Solar deployment for Tesla appears to have stagnated in 2021, with its installation numbers hovering around the same amounts seen throughout the year.

Tesla’s third quarter earnings report shows the company deployed 83 megawatts of solar in that time period. This is slightly down from the 85 megawatts installed in the second quarter, but is 46% higher than Q3 of 2020.

The company says the deployment of its Solar Roofs more than doubled year over year and continue to grow sequentially in Q3, but did not provide specific numbers about the product in the report.

“We are making further cost improvements, particularly on the installation side, in order to increase the profitability of our energy division,” Tesla said in its earnings report.

Like other companies, Tesla is feeling the effects of the supply shortage. The global chip shortage is affecting both its electric car and Powerwall production. Tesla is packaging its Powerwall storage product with its Solar Roof and solar panels.

In its Q3 2021 earnings call, Tesla CFO Zachary Kirkhorn said the company has seen the impact of the supply shortage in the form of material price increases, namely in aluminum and nickel. He said it’s possible in the next year there will be more cost headwinds as a result of these shortages.

“What we have to do as a company and what we’re intensely focused on is we need to be continuing to drive down the costs of our products, which we have been doing, and we have to overcome cost increases that are outside of our control,” Kirkhorn said.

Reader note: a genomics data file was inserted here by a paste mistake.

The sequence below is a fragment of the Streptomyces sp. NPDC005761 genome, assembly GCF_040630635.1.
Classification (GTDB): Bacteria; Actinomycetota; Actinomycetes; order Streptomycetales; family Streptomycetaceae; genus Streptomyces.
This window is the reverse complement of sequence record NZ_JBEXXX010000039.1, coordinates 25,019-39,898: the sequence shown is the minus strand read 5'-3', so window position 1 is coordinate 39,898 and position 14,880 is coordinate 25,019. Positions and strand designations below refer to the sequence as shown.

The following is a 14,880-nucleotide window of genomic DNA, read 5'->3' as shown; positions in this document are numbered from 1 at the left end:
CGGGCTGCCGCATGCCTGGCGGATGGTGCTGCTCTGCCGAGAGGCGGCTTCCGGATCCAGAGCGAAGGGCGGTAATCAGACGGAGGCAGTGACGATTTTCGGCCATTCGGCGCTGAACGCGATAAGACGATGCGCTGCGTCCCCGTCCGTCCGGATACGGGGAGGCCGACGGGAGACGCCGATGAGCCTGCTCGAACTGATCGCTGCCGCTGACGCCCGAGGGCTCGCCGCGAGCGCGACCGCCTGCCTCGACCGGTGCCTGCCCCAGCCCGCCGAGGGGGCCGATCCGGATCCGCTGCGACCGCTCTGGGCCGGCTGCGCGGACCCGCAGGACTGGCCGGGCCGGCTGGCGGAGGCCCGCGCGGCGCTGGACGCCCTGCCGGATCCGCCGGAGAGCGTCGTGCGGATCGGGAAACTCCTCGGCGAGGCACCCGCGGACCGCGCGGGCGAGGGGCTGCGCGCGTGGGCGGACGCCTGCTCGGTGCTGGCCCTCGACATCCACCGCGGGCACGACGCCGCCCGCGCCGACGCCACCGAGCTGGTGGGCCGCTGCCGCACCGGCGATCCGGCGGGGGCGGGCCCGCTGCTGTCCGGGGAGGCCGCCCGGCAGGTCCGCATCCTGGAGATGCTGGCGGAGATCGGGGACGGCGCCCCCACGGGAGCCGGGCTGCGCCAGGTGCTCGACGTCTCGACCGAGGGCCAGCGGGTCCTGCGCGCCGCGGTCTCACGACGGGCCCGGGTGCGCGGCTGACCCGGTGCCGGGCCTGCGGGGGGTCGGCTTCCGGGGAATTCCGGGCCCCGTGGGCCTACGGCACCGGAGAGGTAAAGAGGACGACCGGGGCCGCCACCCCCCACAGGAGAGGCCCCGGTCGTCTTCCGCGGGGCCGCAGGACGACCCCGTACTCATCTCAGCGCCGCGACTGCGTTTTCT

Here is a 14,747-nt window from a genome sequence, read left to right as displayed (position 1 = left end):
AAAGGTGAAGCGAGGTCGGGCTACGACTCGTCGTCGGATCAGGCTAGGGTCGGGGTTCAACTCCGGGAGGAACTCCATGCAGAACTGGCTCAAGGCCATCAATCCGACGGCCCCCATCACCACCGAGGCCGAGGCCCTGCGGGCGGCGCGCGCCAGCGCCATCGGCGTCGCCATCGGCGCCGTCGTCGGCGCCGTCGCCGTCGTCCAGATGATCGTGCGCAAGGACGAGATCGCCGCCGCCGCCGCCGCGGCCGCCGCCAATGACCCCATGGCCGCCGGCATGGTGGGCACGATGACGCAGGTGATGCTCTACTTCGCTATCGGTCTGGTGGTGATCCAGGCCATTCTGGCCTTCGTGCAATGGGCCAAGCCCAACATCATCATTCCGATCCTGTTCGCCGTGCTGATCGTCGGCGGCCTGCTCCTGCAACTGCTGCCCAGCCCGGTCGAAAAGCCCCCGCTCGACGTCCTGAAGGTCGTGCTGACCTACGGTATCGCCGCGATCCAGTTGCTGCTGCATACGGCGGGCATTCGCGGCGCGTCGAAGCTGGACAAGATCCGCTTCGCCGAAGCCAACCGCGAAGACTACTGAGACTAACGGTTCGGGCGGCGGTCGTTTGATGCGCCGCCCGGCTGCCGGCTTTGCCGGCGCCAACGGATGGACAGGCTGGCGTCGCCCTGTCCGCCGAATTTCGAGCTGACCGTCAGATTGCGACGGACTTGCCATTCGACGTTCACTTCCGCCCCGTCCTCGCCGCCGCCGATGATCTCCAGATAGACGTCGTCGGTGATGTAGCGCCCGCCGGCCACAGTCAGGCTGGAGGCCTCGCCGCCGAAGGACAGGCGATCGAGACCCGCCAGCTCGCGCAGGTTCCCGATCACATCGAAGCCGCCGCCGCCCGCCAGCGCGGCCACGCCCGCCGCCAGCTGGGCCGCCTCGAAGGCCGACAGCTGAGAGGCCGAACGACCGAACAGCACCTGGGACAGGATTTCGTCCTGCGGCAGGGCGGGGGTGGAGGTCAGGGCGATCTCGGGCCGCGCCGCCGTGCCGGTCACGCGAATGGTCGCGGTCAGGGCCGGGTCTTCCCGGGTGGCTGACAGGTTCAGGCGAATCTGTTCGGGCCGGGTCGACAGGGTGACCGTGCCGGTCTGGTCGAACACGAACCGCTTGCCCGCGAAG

Tesla has struggled with the deployment of its Solar Roof product since it was first announced. Earlier this year, Tesla CEO Elon Musk said the company made “significant mistakes” with the product, saying installation has been a complex issue to handle.

Solar Roofs, with their extra technology and circuitry, are more complex to install than typical roofing systems, and when difficult angles or protrusions are present on a roof, the install becomes even more complicated. Musk also noted a roof needs to be strong enough to support the weight of the Solar Roof.

“Production has gone fine, but we are choked at the installation point,” Musk said during the company’s Q1 2021 earnings call.

These complications caused a wave of increased pricing for customers, which the company dubbed as complexity factors. This factor doubled or nearly tripled Solar Roof prices, but Tesla has since agreed to honor prices in contracts signed before the April 2021 price changes.

According to Electrek, Tesla recently removed the claim that its Solar Roof tiles are “3x stronger than standard tiles” from its website. However, the website still says the tiles are “durable, strong and engineered for all-weather protection” and includes a 25-year warranty.

First unveiled in 2016, the electric car company developed a roof solar system that has solar cells integrated into the roof tiles as opposed to traditional solar panels. The company claims its Solar Roof offers weather protection for the home and a pleasing aesthetic while converting solar energy to electricity.